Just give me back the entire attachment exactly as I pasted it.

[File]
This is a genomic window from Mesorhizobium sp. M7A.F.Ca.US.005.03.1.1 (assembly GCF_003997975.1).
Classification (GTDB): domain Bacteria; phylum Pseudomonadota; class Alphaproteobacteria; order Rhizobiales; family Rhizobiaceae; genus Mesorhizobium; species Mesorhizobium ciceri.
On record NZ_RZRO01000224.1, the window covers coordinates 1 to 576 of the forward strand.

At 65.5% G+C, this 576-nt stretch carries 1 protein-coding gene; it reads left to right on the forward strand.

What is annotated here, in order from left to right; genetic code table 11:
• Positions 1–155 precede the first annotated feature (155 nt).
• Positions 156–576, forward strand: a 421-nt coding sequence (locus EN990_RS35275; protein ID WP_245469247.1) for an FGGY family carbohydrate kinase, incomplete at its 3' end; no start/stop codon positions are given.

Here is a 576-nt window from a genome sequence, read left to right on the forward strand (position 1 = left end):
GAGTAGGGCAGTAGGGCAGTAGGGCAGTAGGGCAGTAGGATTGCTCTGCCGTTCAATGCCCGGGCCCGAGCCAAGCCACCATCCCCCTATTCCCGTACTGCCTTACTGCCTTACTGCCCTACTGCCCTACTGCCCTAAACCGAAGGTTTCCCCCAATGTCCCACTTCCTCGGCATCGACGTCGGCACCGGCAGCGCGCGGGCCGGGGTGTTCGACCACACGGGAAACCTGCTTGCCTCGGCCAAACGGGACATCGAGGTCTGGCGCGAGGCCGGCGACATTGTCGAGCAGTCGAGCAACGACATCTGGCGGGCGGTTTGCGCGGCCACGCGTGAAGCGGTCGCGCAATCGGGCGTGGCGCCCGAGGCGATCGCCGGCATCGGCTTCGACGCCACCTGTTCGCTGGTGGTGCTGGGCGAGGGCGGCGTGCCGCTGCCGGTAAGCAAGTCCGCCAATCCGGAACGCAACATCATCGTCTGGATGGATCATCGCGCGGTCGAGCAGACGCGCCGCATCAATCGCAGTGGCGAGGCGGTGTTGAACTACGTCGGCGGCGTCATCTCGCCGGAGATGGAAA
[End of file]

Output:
This is a genomic window from Mesorhizobium sp. M7A.F.Ca.US.005.03.1.1 (assembly GCF_003997975.1).
Classification (GTDB): domain Bacteria; phylum Pseudomonadota; class Alphaproteobacteria; order Rhizobiales; family Rhizobiaceae; genus Mesorhizobium; species Mesorhizobium ciceri.
On record NZ_RZRO01000224.1, the window covers coordinates 1 to 576 of the forward strand.

At 65.5% G+C, this 576-nt stretch carries 1 protein-coding gene; it reads left to right on the forward strand.

What is annotated here, in order from left to right; genetic code table 11:
• Positions 1–155 precede the first annotated feature (155 nt).
• Positions 156–576, forward strand: a 421-nt coding sequence (locus EN990_RS35275; protein ID WP_245469247.1) for an FGGY family carbohydrate kinase, incomplete at its 3' end; no start/stop codon positions are given.

Here is a 576-nt window from a genome sequence, read left to right on the forward strand (position 1 = left end):
GAGTAGGGCAGTAGGGCAGTAGGGCAGTAGGGCAGTAGGATTGCTCTGCCGTTCAATGCCCGGGCCCGAGCCAAGCCACCATCCCCCTATTCCCGTACTGCCTTACTGCCTTACTGCCCTACTGCCCTACTGCCCTAAACCGAAGGTTTCCCCCAATGTCCCACTTCCTCGGCATCGACGTCGGCACCGGCAGCGCGCGGGCCGGGGTGTTCGACCACACGGGAAACCTGCTTGCCTCGGCCAAACGGGACATCGAGGTCTGGCGCGAGGCCGGCGACATTGTCGAGCAGTCGAGCAACGACATCTGGCGGGCGGTTTGCGCGGCCACGCGTGAAGCGGTCGCGCAATCGGGCGTGGCGCCCGAGGCGATCGCCGGCATCGGCTTCGACGCCACCTGTTCGCTGGTGGTGCTGGGCGAGGGCGGCGTGCCGCTGCCGGTAAGCAAGTCCGCCAATCCGGAACGCAACATCATCGTCTGGATGGATCATCGCGCGGTCGAGCAGACGCGCCGCATCAATCGCAGTGGCGAGGCGGTGTTGAACTACGTCGGCGGCGTCATCTCGCCGGAGATGGAAA